Title: Hocus Pocus
Release Date: July 16, 1993
Director: Kenny Ortega
Production Company: Walt Disney Pictures
I was 19-years-old when Hocus Pocus was released to theaters in 1993, so I quickly judged it as “not for me.” But over the decades, the Millennial generation have made it loudly be known that this is a Halloween classic, so I figured I’d give it a try. The movie is very 1990s, sometimes painfully 1990s. And very Disney. And very sitcom-ish. And very 1990s Disney sitcom, although I should note once again it was released in theaters. And yet, despite the cringe moments, I found myself warming to the quirky charm of Hocus Pocus and its absolutely bonkers plot points.
Max (Omri Katz) is a teenager who just moved from California to Salem, Massachusetts and is having trouble fitting in. That the movie depicts the people of Massachusetts as obsessed with Halloween and prone to making fun of Max for being from Los Angeles are some of the most accurate parts of the movie (I’m also impressed that so much location shooting was done in the real Salem!).
On Halloween, Max reluctantly takes his little sister Dani (Thora Birch) trick-or-treating. Stopping at the house of Max’s crush Allison (Vinessa Shaw) the three decided to break into the shuddered historic house museum of the Sanderson sisters, three women executed for practicing witchcraft in 1693. Trying to impress Allison, Max accidentally casts the spell that brings back the Sanderson sisters – Winnifred (Bette Midler), Sarah (Sarah Jessica Parker), and Mary (Kathy Najimy). With the help of Thackery Binx (Sean Murray), a colonial boy cursed by Winnifred to live in immortality as a talking cat (voiced by Jason Marsden), Max, Dani, and Allison must stop the Sandersons and save Salem.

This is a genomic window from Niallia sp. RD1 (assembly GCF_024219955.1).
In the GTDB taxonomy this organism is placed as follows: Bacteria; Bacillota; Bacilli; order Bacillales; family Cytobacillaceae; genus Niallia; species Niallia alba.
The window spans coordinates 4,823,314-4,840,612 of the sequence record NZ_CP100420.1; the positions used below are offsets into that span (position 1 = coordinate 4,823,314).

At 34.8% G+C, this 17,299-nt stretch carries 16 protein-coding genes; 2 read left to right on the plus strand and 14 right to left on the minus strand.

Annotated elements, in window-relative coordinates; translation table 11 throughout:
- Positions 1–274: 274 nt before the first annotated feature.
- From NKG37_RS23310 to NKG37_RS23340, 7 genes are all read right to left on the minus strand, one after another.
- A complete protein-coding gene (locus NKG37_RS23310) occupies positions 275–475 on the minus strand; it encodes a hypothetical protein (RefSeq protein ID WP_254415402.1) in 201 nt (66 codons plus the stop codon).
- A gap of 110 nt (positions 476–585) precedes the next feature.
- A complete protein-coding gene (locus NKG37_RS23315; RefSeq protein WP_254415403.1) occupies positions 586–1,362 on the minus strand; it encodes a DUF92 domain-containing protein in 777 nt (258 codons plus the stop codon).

This movie is a lot weirder than I thought. Midler is obviously having fun in her over-the-top performance as Winnifred. For my money, though, the MVP is Parker is almost always doing something bizarre around the edges of the shot (I’d forgotten how goofy Parker could be in her career before Sex and the City, although I haven’t seen any of her more recent work). Birch is also excellent in the sarcastic, cute kid role. And the great Doug Jones has a small part as the zombie Headless Billy.
This movie is a lot hornier than you’d expect for a Disney film. A key plot point is that Max is “still” a virgin at 15-years-old and everyone gives him a hard time for it! Also, a bus driver quips that he would be willing to impregnate all the Sanderson sisters. Not for nothing, there are also some scares in the movie, including a child being killed on screen within the first five minutes and a cat getting flattened by a bus. Still though, this is light comic fair for the most part, and I’m not surprised that a generation of kids could enjoy watching this every October on tv.